Helen Garner, This House of Grief: The Story of a Murder Trial (Text 2014)
This is the third of Helen Garner’s courtroom books, and it’s a much tougher read than I remember the others being. Maybe that’s because this one involves a man who drove into a dam in a car that also contained his three young sons, and swam free himself. In four court hearings he is committed and tried for murder, appeals successfully against the guilty verdict, and is tried again. The aim of the legal process is to determine his guilt or otherwise. The book would be as relentlessly painful no matter what the jury finally decided.
The book is beautifully written. It’s subtle, sharp and unremitting. It conveys brilliantly the theatre of the court. It’s brave too: Helen Garner doesn’t back off from offering her own readings, her own judgments, of the many courtroom participants – witnesses, lawyers, judges, journalists, family members of the accused and of the dead children, her own young companion Louise, a bumptious school student drop-in, and at the centre of it all the man himself. I found it gruelling, and ultimately very satisfying, even while it pins a huge question mark on the tail of the whole legal system: so much raking through people’s lives and relationships, so many people put through the horrendous ordeal of cross-examination (much worse here, it seems, than in standard TV fare) – surely there must be a better way than this single-minded quest to find where to apportion blame?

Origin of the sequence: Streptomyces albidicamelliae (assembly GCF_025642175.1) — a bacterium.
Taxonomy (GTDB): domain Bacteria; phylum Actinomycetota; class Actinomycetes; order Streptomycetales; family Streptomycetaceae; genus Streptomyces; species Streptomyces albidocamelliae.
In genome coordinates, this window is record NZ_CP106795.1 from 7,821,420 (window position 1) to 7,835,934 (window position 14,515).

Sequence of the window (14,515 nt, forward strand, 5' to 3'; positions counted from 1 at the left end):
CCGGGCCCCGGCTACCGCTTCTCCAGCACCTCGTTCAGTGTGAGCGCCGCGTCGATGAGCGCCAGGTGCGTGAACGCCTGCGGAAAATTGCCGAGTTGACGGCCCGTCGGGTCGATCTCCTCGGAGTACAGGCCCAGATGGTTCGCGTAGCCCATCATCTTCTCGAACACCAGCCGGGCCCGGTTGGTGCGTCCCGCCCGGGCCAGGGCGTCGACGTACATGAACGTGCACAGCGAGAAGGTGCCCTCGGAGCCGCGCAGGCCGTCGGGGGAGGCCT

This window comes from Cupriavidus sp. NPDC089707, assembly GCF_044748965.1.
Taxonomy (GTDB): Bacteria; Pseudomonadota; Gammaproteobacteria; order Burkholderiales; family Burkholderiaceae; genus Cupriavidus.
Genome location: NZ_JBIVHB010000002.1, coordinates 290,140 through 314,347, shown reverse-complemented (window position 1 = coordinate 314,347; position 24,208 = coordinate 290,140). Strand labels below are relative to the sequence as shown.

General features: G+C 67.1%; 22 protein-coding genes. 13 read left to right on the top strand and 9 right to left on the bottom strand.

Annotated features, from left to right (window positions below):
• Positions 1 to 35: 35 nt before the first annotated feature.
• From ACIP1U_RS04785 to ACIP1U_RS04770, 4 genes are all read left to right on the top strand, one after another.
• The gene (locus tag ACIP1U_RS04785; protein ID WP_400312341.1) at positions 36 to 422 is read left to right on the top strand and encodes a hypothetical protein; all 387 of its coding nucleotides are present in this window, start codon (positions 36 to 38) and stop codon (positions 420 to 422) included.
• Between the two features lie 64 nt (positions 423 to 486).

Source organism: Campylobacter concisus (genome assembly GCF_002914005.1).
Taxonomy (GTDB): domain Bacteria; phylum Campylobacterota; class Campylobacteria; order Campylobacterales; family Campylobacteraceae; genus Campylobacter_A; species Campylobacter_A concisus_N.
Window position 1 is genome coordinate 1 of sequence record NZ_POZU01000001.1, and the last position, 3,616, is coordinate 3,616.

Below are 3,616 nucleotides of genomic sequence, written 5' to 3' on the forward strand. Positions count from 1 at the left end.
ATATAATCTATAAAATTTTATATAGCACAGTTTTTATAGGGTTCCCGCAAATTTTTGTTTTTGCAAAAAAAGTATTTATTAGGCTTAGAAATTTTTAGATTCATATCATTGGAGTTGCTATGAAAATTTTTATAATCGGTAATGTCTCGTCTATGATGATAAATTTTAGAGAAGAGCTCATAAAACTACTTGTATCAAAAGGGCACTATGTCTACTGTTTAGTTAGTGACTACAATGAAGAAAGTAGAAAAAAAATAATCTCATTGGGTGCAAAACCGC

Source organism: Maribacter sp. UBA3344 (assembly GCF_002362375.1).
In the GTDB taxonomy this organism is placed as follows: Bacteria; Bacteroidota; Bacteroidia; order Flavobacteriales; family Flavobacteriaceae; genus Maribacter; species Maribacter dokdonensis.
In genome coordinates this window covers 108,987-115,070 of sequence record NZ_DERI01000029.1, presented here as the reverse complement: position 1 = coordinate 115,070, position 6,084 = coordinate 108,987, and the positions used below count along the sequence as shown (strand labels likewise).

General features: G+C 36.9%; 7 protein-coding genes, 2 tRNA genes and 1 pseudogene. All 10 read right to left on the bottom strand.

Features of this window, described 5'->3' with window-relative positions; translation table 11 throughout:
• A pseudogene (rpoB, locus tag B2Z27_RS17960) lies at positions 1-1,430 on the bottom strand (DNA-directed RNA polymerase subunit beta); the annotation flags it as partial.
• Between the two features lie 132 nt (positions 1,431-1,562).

It’s probably central to Garner’s power as narrator and her persuasiveness as interpreter that she dramatises her own emotional responses, so that we’re always aware that this is one person’s perspective and that it’s a perspective with flesh on its bones. She constantly reminds us that the court is dealing with profoundly human events – in this case the violent death of three children. I love the following, for example:
Was there a form of madness called court fatigue? It would have mortified me to tell Louise about the crazy magical thinking that filled my waking mind and, at night, my dreams: if only Farquharson could be found not guilty, then the boys would not be dead. Cindy would drive home from the court and find them playing kick-to-kick in the yard, or sprawled in their socks on the couch, absorbed in the cartoon channel. Bailey would run to her with his arms out. They would call for something to eat. She would open the fridge and cheerfully start rattling the pots and pans. I could not wait to get home, to haul my grandsons away from their Lego and their light sabres, to squeeze them in my arms until they squirmed. Young boys! How can such wild, vital creatures die?How can this hilarious sweetness be snuffed out forever?
Moving on to my obligatory November rhyming:
Sonnet No 5: Magical thinking?
What magic could bestow on juries
the power to undo a crime?
Guilt still would be pursued by Furies,
innocence shine forth in time,
but history, by twelve’s decision,
would undergo benign revision –
the dead would live, the maimed be whole,
and peace suffuse the tortured soul.
Real courts, alas, aren’t made for healing.
Wounds heal elsewhere, if at all.
What magic thinking has us call
to public scrutiny dark feeling –
grief, hate, regret, long festered strife?
No verdict can restore a life.
This House of Grief is the seventh book I’ve read as part of the 2014 Australian Women Writers Challenge.